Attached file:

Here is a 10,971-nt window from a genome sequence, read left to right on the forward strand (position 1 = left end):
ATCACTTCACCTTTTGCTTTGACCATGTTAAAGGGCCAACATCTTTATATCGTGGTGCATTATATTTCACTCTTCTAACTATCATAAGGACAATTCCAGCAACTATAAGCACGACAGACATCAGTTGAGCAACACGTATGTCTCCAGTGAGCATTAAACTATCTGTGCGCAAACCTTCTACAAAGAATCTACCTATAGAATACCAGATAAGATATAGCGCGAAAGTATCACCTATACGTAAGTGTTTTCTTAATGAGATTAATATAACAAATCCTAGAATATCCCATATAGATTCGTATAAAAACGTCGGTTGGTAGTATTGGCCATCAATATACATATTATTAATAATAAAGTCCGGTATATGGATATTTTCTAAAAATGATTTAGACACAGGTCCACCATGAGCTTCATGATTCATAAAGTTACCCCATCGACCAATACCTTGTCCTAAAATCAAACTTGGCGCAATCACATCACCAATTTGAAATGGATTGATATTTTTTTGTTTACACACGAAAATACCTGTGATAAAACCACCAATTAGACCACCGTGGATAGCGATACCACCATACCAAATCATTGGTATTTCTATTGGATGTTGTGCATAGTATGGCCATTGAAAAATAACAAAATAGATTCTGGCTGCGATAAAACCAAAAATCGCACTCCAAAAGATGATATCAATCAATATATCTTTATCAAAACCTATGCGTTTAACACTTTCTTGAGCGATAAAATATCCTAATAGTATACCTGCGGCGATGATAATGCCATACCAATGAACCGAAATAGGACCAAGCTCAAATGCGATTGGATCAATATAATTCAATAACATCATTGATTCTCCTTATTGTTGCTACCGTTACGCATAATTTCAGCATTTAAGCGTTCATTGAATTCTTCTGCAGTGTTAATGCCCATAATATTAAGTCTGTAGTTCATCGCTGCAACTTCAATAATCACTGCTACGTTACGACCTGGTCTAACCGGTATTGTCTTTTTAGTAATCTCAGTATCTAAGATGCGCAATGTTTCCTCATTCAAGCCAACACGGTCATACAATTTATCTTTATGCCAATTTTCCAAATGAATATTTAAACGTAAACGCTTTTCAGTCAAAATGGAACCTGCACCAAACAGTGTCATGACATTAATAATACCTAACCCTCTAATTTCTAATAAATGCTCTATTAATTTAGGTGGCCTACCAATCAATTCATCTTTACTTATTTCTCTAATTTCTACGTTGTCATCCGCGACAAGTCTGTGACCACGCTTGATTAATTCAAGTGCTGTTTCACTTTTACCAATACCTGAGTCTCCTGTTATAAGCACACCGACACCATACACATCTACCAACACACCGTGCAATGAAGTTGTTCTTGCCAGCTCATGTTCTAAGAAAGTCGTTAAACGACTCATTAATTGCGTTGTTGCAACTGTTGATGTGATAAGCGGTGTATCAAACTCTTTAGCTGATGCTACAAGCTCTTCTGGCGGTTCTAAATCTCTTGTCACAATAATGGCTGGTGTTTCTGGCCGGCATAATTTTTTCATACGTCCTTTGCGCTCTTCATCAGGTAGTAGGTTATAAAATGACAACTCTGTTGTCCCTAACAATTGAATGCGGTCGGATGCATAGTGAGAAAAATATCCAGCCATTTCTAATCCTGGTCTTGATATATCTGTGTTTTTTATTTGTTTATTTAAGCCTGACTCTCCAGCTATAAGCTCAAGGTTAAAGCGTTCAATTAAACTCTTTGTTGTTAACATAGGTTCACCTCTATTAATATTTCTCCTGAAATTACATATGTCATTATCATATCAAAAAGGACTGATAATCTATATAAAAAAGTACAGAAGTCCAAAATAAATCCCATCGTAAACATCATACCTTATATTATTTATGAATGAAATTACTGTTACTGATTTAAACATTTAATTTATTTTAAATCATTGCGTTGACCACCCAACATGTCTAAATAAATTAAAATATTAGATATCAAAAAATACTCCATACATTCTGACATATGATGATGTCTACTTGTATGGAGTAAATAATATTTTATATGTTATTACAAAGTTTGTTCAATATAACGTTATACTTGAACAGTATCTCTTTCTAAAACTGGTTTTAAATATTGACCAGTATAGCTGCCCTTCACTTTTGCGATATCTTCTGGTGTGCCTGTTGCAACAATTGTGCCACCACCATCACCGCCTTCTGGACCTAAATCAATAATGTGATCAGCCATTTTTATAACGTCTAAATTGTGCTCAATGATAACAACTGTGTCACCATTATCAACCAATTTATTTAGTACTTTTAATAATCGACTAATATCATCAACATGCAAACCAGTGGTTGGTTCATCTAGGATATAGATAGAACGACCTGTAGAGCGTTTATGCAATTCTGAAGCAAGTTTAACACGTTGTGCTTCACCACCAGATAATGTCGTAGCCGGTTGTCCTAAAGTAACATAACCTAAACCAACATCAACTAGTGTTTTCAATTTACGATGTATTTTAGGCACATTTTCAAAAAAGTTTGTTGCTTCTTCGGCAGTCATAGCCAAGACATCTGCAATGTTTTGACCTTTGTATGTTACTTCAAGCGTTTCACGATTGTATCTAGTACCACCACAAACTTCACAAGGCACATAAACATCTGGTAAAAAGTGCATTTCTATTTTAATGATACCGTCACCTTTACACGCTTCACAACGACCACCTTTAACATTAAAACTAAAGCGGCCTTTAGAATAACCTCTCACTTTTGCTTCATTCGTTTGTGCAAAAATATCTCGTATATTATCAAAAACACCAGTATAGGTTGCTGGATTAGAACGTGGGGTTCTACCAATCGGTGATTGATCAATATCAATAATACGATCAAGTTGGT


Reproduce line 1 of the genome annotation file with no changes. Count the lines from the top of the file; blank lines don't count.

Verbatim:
Here is a 10,971-nt window from a genome sequence, read left to right on the forward strand (position 1 = left end):